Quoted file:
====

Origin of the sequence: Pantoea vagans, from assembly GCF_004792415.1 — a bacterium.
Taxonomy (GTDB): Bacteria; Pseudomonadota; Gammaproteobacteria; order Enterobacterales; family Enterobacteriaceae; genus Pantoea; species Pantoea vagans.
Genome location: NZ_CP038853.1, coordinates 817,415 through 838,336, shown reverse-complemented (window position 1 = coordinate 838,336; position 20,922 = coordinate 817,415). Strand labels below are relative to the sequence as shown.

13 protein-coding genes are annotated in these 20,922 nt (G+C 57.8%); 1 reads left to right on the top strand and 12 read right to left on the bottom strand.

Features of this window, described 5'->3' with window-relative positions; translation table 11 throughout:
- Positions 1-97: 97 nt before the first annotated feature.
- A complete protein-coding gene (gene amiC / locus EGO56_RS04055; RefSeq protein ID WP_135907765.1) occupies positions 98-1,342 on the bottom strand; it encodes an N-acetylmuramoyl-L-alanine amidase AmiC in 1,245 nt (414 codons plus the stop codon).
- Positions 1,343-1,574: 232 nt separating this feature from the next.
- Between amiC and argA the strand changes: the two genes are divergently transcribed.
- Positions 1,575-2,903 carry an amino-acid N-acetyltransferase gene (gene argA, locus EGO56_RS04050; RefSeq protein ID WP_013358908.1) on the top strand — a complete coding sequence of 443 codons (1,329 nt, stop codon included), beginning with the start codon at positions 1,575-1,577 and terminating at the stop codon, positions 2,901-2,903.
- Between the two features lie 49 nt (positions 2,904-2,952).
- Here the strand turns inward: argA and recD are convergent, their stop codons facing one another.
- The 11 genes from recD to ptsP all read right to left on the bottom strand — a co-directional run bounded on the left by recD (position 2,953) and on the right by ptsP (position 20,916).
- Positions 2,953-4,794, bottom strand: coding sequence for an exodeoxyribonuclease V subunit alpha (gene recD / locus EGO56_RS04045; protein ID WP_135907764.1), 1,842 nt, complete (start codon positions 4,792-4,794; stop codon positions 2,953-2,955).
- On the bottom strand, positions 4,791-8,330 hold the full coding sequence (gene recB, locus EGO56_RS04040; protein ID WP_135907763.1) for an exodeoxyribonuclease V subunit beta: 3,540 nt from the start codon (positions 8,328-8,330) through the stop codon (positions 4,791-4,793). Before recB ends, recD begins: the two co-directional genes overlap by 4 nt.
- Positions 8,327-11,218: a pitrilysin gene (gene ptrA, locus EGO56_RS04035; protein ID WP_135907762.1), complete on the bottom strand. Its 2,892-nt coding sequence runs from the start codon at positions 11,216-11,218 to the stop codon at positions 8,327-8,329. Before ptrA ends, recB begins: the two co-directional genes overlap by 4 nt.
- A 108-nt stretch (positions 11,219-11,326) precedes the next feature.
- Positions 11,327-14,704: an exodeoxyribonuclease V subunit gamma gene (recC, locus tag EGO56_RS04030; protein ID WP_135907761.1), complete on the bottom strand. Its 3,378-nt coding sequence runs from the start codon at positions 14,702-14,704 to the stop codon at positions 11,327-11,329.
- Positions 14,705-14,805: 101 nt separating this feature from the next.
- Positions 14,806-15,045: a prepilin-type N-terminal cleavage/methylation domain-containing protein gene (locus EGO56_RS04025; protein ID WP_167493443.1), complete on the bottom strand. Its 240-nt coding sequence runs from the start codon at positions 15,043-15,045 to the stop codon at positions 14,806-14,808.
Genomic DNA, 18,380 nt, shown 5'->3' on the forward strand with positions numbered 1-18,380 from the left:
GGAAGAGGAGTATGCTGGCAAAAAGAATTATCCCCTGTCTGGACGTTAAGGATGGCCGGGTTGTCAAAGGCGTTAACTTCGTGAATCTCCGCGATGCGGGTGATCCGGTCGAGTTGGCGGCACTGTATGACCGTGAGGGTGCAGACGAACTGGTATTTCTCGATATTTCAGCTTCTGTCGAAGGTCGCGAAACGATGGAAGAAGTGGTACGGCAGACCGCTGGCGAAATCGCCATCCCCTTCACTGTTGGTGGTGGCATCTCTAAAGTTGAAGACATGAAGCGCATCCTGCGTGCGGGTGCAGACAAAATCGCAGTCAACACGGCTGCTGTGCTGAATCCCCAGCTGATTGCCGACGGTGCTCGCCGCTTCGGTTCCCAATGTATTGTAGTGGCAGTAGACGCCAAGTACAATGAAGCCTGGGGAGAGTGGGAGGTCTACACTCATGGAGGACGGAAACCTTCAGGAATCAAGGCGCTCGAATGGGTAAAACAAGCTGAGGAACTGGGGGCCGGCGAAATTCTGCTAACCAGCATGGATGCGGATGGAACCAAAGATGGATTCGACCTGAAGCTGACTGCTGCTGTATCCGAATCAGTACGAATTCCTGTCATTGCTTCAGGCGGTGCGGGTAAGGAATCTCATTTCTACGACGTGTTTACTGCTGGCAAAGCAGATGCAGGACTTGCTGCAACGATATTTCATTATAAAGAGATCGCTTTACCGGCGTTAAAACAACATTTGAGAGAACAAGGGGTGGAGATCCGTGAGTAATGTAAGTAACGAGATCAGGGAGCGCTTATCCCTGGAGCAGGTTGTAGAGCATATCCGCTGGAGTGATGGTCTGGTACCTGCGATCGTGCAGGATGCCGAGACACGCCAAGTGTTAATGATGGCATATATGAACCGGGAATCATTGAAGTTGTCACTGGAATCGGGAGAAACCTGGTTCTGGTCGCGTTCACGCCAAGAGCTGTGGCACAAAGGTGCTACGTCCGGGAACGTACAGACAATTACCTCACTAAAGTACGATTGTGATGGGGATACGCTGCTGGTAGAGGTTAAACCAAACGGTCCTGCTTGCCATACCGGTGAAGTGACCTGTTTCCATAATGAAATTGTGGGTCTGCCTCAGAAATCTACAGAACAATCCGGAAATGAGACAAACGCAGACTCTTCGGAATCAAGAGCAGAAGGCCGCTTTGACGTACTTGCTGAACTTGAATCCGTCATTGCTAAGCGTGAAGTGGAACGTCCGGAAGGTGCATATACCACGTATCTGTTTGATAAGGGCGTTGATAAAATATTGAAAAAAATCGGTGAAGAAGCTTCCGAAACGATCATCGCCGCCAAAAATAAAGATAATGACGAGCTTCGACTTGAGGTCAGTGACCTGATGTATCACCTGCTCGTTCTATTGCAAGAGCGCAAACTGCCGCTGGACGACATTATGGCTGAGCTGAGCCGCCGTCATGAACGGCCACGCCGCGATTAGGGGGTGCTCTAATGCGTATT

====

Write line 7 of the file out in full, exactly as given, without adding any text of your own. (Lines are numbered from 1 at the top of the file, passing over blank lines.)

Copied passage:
- A complete protein-coding gene (gene amiC / locus EGO56_RS04055; RefSeq protein ID WP_135907765.1) occupies positions 98-1,342 on the bottom strand; it encodes an N-acetylmuramoyl-L-alanine amidase AmiC in 1,245 nt (414 codons plus the stop codon).